0

This question already has an answer here:

I read the following script in a TOEIC Speaking book:

“Hi, Mohammed. This is Sam. I just got your voicemail about the printing job. I would rather go with the original printer. Maybe you can ask them to print twenty copies first and make sure they deliver them on time, before you have a meeting with a client, and then they can finish up the rest of the copies later… after you have a meeting.”

I think the bold-faced sentence can be analyzed into the following:

  1. You can ask them to print twenty copies first and (you can ask them to) make sure they deliver them on time.

  2. You can ask them to print twenty copies first and (you can) make sure they deliver them on time.

Which one do you think is correct? #1? #2? Thanks in advance.

marked as duplicate by Edwin Ashworth, NVZ, Lawrence, tchrist, jimm101 Apr 11 '16 at 12:51

This question has been asked before and already has an answer. If those answers do not fully address your question, please ask a new question.

0

Mohammed is definitely the one that has to make sure they deliver them on time. If the writer meant that the printers have to make sure themselves that they deliver on time, he/she would probably have said :

"Maybe you can ask them to print twenty copies first and to make sure they deliver them on time."

It is a bit heavier but removes any ambiguity.

  • Thank you for your clear and simple explanation! I like it! ^^ – niue Apr 8 '16 at 13:49
  • But it's inconsistent. It's unacceptable to follow 'Mohammed is definitely the one that has to make sure they deliver them on time.' with '[Version B] removes any ambiguity.' – Edwin Ashworth Apr 8 '16 at 14:51
  • Well i don't have any doubt in the matter, but someone else might (hence the OP's question). Whatever the case is, [version B] does remove any ambiguity one might have. – MorganFR Apr 8 '16 at 14:54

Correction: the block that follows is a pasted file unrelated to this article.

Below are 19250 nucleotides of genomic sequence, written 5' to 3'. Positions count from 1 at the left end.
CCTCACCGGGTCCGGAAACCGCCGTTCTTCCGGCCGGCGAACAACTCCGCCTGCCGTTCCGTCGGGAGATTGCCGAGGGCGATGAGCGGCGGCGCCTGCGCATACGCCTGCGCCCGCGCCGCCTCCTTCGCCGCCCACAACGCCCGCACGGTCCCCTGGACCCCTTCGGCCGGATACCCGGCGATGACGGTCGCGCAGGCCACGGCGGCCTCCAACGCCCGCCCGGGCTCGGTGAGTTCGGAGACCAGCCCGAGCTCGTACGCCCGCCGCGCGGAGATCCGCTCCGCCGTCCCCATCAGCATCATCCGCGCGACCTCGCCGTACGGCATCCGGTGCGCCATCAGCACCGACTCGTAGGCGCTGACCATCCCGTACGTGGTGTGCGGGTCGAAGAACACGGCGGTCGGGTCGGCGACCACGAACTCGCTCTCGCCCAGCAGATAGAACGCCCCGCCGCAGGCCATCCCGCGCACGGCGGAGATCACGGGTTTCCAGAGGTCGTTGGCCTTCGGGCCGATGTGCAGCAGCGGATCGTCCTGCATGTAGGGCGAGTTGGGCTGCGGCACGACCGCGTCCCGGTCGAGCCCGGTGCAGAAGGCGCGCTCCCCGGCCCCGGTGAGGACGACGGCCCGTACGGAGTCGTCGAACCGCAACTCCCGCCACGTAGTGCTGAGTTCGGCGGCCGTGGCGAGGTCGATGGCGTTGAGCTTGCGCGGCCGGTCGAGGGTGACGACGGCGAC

-1

I believe that Sam is asking Mohammed to make sure that the printer delivers them on time, for example by checking with the printer a couple of times that they are on target to deliver them on time.

  • 'I believe' probably indicates a level of doubt. – Edwin Ashworth Apr 8 '16 at 12:49
  • Well, it's always hard to be certain about what's meant by some random bit of text. – Max Williams Apr 8 '16 at 12:49
  • I think the opposite from Max. But it is ambiguous as written. In speech, the phrasing and tone of voice would probably have clarified it. – Colin Fine Apr 8 '16 at 12:49
  • If you're leaving it up to the printer to make sure it's on time, what would you do? When you make the booking, would you say "Oh, and could you deliver it on time please?" The printer would say "Yes, of course!", possibly slightly insulted that you'd asked. And then (in my experience) they might deliver it late, for a variety of reasons, such as disorganisation and general incompetence (I've dealt with printers). If it's very important to Sam that the materials are delivered on time, then Mohammed needs to take extra steps to make sure it happens. – Max Williams Apr 8 '16 at 12:52
  • See also delivering something with obvious printing flaws, or that simply isn't what you asked for, or delivering it to the wrong address. etc. – Max Williams Apr 8 '16 at 12:54

Not the answer you're looking for? Browse other questions tagged or ask your own question.